From: Tom MacIntyre
Subject: Re: Which basic compiler to buy?
References: <email@example.com> <firstname.lastname@example.org> <email@example.com> <3E036EE0.DE68AFD7@sbcglobal.net>
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Date: Sat, 21 Dec 2002 00:08:37 GMT
NNTP-Posting-Date: Fri, 20 Dec 2002 20:08:37 AST
On Fri, 20 Dec 2002 13:26:24 -0600, gary drummond
>Tom Del Rosso wrote:
>> "Tom MacIntyre" wrote in
>> message news:firstname.lastname@example.org...
>> > >
>> > >To be fair, IBM's hardware set the memory limit.
>> > >
>> > But wasn't DOS still incapable of exceeding the 640k long after the
>> > hardware support was there?
>> That was mostly because of Intel's hardware goof. Their segmented
>> memory made it necessary for any program of more than 64k to do a lot of
>> address arithmetic, and that made it hard to migrate to a different
>> system with more segments. DOS couldn't really have been designed with
>> enough foresight to have been portable to the 286 memory model. Intel's
>> data on the 8086 didn't say a word about planning for the segments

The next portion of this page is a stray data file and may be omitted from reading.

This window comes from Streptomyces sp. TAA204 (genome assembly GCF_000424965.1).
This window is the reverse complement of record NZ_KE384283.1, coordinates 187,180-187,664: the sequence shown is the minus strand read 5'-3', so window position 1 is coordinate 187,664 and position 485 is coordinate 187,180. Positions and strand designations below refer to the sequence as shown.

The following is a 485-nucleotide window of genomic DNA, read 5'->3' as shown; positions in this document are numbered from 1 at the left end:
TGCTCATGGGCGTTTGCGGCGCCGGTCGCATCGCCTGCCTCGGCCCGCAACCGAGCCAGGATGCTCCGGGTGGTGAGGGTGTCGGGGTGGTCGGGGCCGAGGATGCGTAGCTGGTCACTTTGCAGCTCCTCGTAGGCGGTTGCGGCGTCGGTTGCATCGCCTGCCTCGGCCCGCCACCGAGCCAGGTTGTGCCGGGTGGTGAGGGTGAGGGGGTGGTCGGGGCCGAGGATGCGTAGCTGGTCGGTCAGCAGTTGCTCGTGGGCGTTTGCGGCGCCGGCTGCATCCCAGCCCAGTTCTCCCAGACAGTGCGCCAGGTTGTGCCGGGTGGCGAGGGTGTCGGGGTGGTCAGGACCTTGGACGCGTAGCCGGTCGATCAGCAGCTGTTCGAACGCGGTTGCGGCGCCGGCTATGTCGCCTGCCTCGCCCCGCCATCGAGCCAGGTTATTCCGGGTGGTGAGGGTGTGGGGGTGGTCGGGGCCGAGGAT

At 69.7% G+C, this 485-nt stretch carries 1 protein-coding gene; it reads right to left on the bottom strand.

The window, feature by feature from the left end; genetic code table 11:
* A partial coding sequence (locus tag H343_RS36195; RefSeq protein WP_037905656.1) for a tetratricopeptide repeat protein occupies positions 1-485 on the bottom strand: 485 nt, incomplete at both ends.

>> becoming virtual, so the natural assumption was that consecutively
>> numbered segments were consecutive. In fact Intel encouraged that
>> assumption when they explicitly stated that segments and offsets could
>> be added different ways, for example the way 0040:017A = 0000:057A.
>> Getting back to IBM's goofs, the original DOS made by a small company
>> which sold it to MS, had 1 meg of RAM, because they used a little 8086
>> system that could switch out the ROM! I don't know who made that
>I think it was an 8088 at first...
Memory may let me down again, but the 8086 was first, and they cut it
back on the external bus in the 8088. Anyone?